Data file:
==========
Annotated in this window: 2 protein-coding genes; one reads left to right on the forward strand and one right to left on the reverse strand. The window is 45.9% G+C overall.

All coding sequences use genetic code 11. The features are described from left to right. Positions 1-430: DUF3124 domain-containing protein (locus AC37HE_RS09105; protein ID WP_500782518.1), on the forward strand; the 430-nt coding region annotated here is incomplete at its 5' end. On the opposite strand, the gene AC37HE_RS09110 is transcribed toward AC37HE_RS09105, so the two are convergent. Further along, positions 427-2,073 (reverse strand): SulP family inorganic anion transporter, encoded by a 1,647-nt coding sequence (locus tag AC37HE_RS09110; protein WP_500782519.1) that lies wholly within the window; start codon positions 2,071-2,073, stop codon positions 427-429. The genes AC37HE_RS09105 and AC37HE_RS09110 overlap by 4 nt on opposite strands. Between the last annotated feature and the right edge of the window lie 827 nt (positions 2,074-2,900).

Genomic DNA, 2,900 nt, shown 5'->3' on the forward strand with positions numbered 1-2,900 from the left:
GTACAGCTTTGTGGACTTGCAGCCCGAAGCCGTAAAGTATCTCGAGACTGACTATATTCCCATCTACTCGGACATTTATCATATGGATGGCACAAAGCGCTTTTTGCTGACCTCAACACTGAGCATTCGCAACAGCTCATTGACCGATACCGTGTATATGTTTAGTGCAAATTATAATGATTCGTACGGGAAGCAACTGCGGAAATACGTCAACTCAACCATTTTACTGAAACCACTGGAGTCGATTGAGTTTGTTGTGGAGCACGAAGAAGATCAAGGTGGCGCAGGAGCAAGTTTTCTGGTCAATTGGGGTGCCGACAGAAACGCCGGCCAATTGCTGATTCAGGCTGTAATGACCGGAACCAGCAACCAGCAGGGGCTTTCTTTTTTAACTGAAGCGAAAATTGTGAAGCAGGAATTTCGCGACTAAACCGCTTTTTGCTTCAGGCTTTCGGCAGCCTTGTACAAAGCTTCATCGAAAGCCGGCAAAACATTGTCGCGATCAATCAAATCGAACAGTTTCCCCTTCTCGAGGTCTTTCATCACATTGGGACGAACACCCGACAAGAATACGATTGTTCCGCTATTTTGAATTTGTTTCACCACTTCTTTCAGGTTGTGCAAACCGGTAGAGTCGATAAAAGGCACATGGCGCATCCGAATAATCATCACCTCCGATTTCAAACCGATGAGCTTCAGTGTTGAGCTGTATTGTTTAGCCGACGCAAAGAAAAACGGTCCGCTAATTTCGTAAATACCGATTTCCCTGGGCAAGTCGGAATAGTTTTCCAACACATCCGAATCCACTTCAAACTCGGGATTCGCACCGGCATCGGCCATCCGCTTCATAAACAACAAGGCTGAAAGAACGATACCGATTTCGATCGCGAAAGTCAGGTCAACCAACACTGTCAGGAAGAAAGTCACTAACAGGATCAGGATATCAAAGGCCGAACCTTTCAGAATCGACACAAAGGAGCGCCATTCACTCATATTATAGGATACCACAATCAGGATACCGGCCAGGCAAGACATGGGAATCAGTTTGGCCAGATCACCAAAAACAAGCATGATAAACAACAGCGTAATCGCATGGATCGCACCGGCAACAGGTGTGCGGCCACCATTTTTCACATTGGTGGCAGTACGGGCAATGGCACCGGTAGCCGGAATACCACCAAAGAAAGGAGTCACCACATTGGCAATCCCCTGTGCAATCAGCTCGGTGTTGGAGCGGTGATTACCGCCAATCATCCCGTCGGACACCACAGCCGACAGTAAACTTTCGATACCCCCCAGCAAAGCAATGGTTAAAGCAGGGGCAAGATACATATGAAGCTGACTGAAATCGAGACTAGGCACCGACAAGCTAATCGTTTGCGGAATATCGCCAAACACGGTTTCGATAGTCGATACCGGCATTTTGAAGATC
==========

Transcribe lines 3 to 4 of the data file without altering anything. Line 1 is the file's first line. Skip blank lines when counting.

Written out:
Genomic DNA, 2,900 nt, shown 5'->3' on the forward strand with positions numbered 1-2,900 from the left:
GTACAGCTTTGTGGACTTGCAGCCCGAAGCCGTAAAGTATCTCGAGACTGACTATATTCCCATCTACTCGGACATTTATCATATGGATGGCACAAAGCGCTTTTTGCTGACCTCAACACTGAGCATTCGCAACAGCTCATTGACCGATACCGTGTATATGTTTAGTGCAAATTATAATGATTCGTACGGGAAGCAACTGCGGAAATACGTCAACTCAACCATTTTACTGAAACCACTGGAGTCGATTGAGTTTGTTGTGGAGCACGAAGAAGATCAAGGTGGCGCAGGAGCAAGTTTTCTGGTCAATTGGGGTGCCGACAGAAACGCCGGCCAATTGCTGATTCAGGCTGTAATGACCGGAACCAGCAACCAGCAGGGGCTTTCTTTTTTAACTGAAGCGAAAATTGTGAAGCAGGAATTTCGCGACTAAACCGCTTTTTGCTTCAGGCTTTCGGCAGCCTTGTACAAAGCTTCATCGAAAGCCGGCAAAACATTGTCGCGATCAATCAAATCGAACAGTTTCCCCTTCTCGAGGTCTTTCATCACATTGGGACGAACACCCGACAAGAATACGATTGTTCCGCTATTTTGAATTTGTTTCACCACTTCTTTCAGGTTGTGCAAACCGGTAGAGTCGATAAAAGGCACATGGCGCATCCGAATAATCATCACCTCCGATTTCAAACCGATGAGCTTCAGTGTTGAGCTGTATTGTTTAGCCGACGCAAAGAAAAACGGTCCGCTAATTTCGTAAATACCGATTTCCCTGGGCAAGTCGGAATAGTTTTCCAACACATCCGAATCCACTTCAAACTCGGGATTCGCACCGGCATCGGCCATCCGCTTCATAAACAACAAGGCTGAAAGAACGATACCGATTTCGATCGCGAAAGTCAGGTCAACCAACACTGTCAGGAAGAAAGTCACTAACAGGATCAGGATATCAAAGGCCGAACCTTTCAGAATCGACACAAAGGAGCGCCATTCACTCATATTATAGGATACCACAATCAGGATACCGGCCAGGCAAGACATGGGAATCAGTTTGGCCAGATCACCAAAAACAAGCATGATAAACAACAGCGTAATCGCATGGATCGCACCGGCAACAGGTGTGCGGCCACCATTTTTCACATTGGTGGCAGTACGGGCAATGGCACCGGTAGCCGGAATACCACCAAAGAAAGGAGTCACCACATTGGCAATCCCCTGTGCAATCAGCTCGGTGTTGGAGCGGTGATTACCGCCAATCATCCCGTCGGACACCACAGCCGACAGTAAACTTTCGATACCCCCCAGCAAAGCAATGGTTAAAGCAGGGGCAAGATACATATGAAGCTGACTGAAATCGAGACTAGGCACCGACAAGCTAATCGTTTGCGGAATATCGCCAAACACGGTTTCGATAGTCGATACCGGCATTTTGAAGATC